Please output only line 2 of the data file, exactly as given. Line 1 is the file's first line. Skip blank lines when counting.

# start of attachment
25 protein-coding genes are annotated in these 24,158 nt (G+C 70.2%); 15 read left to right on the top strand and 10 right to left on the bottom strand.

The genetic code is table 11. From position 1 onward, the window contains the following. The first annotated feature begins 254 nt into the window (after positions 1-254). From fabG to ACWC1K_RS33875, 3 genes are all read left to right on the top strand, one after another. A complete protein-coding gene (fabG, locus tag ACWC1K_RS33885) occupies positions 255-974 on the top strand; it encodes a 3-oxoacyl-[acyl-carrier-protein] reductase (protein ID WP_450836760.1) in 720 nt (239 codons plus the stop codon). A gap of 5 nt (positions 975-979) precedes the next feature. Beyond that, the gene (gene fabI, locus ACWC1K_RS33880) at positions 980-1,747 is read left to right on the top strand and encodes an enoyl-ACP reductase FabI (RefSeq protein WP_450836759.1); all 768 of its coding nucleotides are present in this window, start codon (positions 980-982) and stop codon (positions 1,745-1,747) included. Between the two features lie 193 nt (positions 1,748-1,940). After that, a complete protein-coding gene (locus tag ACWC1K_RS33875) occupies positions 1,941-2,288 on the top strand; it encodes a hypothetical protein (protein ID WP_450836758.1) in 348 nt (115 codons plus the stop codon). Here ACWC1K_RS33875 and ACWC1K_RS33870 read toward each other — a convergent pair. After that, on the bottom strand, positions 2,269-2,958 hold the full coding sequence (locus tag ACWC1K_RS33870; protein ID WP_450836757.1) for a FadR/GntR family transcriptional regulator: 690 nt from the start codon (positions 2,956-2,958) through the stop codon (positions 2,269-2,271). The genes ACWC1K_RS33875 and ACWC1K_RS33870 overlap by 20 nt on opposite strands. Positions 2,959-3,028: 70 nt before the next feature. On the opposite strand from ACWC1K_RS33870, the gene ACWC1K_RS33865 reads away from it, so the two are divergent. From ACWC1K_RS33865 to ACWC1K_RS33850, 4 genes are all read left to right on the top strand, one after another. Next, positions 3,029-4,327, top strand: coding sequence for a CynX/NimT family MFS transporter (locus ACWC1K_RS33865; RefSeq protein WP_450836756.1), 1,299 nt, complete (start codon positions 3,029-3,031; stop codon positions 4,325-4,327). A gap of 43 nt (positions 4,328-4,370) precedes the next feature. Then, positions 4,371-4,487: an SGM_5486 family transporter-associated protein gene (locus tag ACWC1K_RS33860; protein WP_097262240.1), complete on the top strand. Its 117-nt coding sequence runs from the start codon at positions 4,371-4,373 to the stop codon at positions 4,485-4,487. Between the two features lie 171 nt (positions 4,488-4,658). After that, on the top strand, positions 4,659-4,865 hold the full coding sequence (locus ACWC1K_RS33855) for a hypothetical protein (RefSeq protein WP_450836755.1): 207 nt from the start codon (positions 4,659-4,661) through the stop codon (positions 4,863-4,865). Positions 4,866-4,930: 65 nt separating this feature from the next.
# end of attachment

The genetic code is table 11. From position 1 onward, the window contains the following. The first annotated feature begins 254 nt into the window (after positions 1-254). From fabG to ACWC1K_RS33875, 3 genes are all read left to right on the top strand, one after another. A complete protein-coding gene (fabG, locus tag ACWC1K_RS33885) occupies positions 255-974 on the top strand; it encodes a 3-oxoacyl-[acyl-carrier-protein] reductase (protein ID WP_450836760.1) in 720 nt (239 codons plus the stop codon). A gap of 5 nt (positions 975-979) precedes the next feature. Beyond that, the gene (gene fabI, locus ACWC1K_RS33880) at positions 980-1,747 is read left to right on the top strand and encodes an enoyl-ACP reductase FabI (RefSeq protein WP_450836759.1); all 768 of its coding nucleotides are present in this window, start codon (positions 980-982) and stop codon (positions 1,745-1,747) included. Between the two features lie 193 nt (positions 1,748-1,940). After that, a complete protein-coding gene (locus tag ACWC1K_RS33875) occupies positions 1,941-2,288 on the top strand; it encodes a hypothetical protein (protein ID WP_450836758.1) in 348 nt (115 codons plus the stop codon). Here ACWC1K_RS33875 and ACWC1K_RS33870 read toward each other — a convergent pair. After that, on the bottom strand, positions 2,269-2,958 hold the full coding sequence (locus tag ACWC1K_RS33870; protein ID WP_450836757.1) for a FadR/GntR family transcriptional regulator: 690 nt from the start codon (positions 2,956-2,958) through the stop codon (positions 2,269-2,271). The genes ACWC1K_RS33875 and ACWC1K_RS33870 overlap by 20 nt on opposite strands. Positions 2,959-3,028: 70 nt before the next feature. On the opposite strand from ACWC1K_RS33870, the gene ACWC1K_RS33865 reads away from it, so the two are divergent. From ACWC1K_RS33865 to ACWC1K_RS33850, 4 genes are all read left to right on the top strand, one after another. Next, positions 3,029-4,327, top strand: coding sequence for a CynX/NimT family MFS transporter (locus ACWC1K_RS33865; RefSeq protein WP_450836756.1), 1,299 nt, complete (start codon positions 3,029-3,031; stop codon positions 4,325-4,327). A gap of 43 nt (positions 4,328-4,370) precedes the next feature. Then, positions 4,371-4,487: an SGM_5486 family transporter-associated protein gene (locus tag ACWC1K_RS33860; protein WP_097262240.1), complete on the top strand. Its 117-nt coding sequence runs from the start codon at positions 4,371-4,373 to the stop codon at positions 4,485-4,487. Between the two features lie 171 nt (positions 4,488-4,658). After that, on the top strand, positions 4,659-4,865 hold the full coding sequence (locus ACWC1K_RS33855) for a hypothetical protein (RefSeq protein WP_450836755.1): 207 nt from the start codon (positions 4,659-4,661) through the stop codon (positions 4,863-4,865). Positions 4,866-4,930: 65 nt separating this feature from the next.